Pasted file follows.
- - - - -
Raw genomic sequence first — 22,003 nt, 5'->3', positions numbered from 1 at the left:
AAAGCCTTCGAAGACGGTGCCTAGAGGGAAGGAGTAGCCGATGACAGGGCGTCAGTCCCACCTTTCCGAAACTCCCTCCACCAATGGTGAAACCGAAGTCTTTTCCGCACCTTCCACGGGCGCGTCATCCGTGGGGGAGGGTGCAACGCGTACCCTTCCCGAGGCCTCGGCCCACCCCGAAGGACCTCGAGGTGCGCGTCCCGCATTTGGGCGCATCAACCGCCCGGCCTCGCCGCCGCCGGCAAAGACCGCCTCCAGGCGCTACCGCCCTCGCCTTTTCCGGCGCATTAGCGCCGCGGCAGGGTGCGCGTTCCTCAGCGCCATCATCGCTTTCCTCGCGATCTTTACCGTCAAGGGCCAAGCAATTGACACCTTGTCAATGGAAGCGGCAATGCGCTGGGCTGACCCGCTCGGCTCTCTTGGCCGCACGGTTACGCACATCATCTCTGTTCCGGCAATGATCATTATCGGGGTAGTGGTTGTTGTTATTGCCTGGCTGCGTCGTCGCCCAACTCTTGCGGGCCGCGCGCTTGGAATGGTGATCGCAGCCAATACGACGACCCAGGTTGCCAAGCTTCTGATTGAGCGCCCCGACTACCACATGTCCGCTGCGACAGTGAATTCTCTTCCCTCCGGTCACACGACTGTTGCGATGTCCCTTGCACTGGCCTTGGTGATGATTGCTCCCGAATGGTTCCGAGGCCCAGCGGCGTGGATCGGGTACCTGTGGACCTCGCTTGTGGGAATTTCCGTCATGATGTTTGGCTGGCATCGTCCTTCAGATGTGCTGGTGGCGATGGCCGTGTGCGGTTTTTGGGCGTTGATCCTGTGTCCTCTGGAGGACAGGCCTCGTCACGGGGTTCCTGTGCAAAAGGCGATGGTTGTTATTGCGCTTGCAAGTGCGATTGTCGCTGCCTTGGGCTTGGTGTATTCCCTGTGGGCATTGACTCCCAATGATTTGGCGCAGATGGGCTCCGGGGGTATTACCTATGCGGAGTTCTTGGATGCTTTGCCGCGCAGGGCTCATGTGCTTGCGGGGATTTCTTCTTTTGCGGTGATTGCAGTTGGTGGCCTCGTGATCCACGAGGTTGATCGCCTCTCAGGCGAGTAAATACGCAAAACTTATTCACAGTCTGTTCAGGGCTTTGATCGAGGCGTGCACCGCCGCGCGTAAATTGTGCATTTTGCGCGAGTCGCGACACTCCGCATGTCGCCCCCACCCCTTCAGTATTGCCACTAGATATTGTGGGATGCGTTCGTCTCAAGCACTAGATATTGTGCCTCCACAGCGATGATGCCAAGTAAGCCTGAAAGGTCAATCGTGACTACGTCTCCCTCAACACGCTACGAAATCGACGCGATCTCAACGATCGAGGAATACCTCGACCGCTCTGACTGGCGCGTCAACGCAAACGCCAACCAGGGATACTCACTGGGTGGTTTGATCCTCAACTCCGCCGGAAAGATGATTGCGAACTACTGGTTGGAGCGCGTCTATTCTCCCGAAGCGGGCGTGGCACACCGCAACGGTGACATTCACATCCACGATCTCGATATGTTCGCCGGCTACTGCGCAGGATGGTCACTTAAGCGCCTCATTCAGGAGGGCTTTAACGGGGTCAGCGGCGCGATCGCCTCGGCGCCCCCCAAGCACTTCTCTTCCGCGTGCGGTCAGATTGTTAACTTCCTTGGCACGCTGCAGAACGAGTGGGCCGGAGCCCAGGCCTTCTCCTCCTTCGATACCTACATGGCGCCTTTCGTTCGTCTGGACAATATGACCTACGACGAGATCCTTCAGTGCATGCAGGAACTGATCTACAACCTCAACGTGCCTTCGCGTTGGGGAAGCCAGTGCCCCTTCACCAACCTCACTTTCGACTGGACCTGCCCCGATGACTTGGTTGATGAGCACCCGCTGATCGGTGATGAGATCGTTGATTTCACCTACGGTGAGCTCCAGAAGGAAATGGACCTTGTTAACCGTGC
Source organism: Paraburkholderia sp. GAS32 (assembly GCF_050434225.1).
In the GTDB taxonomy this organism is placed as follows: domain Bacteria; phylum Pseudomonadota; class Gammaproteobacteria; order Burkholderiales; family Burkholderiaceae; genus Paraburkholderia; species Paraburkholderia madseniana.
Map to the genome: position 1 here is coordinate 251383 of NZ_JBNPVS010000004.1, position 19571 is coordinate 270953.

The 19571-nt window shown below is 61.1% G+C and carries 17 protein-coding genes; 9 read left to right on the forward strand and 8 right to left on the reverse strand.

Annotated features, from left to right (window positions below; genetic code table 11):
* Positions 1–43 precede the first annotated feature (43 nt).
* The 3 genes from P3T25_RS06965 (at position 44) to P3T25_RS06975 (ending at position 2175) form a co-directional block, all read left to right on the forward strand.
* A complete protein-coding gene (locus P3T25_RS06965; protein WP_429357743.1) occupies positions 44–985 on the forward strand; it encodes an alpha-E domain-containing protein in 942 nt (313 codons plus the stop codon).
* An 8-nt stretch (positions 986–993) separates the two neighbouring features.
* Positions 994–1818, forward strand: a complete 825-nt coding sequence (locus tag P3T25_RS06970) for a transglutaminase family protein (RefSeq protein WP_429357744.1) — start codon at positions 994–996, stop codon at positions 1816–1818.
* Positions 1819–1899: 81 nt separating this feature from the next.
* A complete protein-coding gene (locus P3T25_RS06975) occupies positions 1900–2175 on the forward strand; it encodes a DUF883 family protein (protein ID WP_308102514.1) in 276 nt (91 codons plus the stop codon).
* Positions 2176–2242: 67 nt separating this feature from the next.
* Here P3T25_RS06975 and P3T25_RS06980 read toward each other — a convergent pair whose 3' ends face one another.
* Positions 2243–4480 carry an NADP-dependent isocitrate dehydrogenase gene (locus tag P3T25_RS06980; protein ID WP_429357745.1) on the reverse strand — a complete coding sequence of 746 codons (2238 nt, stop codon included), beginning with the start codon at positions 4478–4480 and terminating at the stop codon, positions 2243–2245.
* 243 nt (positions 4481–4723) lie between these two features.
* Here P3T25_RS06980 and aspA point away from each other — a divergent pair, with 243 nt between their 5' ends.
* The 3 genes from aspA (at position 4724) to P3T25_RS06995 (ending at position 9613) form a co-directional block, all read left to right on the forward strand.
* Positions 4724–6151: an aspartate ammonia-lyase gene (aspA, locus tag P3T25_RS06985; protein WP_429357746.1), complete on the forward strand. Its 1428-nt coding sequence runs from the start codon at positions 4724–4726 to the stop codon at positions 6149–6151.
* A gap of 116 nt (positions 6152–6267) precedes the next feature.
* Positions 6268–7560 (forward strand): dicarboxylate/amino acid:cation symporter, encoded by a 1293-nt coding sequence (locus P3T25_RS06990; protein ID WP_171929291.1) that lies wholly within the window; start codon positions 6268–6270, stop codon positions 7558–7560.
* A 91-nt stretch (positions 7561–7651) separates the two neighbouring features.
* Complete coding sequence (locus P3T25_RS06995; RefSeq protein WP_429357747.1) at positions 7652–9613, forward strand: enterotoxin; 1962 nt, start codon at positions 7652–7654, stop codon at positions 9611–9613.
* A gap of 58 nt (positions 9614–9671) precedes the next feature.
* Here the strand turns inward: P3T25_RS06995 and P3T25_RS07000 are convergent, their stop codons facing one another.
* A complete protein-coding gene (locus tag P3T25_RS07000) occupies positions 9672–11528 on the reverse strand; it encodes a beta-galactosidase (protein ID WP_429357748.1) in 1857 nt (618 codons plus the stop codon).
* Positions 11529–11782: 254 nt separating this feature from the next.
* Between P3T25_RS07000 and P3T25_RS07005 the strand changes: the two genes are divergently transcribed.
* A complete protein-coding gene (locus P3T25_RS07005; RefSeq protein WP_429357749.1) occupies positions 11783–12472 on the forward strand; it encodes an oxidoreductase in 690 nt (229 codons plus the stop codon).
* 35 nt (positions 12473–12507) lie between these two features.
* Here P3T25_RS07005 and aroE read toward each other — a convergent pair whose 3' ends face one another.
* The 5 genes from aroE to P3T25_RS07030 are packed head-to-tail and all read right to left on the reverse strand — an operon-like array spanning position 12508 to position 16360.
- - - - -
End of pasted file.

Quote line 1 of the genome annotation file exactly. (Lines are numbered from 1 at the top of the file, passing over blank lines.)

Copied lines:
Raw genomic sequence first — 22,003 nt, 5'->3', positions numbered from 1 at the left: